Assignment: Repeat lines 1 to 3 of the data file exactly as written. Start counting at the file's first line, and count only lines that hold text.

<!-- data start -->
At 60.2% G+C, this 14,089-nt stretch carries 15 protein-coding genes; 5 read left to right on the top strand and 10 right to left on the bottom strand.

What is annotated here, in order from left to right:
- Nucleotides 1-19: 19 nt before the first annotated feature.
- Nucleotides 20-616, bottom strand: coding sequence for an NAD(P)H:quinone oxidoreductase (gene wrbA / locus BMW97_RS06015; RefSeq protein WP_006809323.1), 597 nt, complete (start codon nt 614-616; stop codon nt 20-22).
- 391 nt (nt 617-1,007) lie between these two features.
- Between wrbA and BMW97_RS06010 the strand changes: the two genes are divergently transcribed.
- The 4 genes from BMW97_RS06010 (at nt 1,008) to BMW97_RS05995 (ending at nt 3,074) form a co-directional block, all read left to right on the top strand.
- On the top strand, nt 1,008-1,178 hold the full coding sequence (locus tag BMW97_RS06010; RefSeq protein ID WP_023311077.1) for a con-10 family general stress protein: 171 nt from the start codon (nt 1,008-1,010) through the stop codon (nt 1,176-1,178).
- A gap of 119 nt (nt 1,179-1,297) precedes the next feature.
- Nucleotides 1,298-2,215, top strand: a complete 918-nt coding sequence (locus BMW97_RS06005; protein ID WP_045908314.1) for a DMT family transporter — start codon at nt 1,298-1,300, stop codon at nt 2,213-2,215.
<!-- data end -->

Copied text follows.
At 60.2% G+C, this 14,089-nt stretch carries 15 protein-coding genes; 5 read left to right on the top strand and 10 right to left on the bottom strand.

What is annotated here, in order from left to right:
- Nucleotides 1-19: 19 nt before the first annotated feature.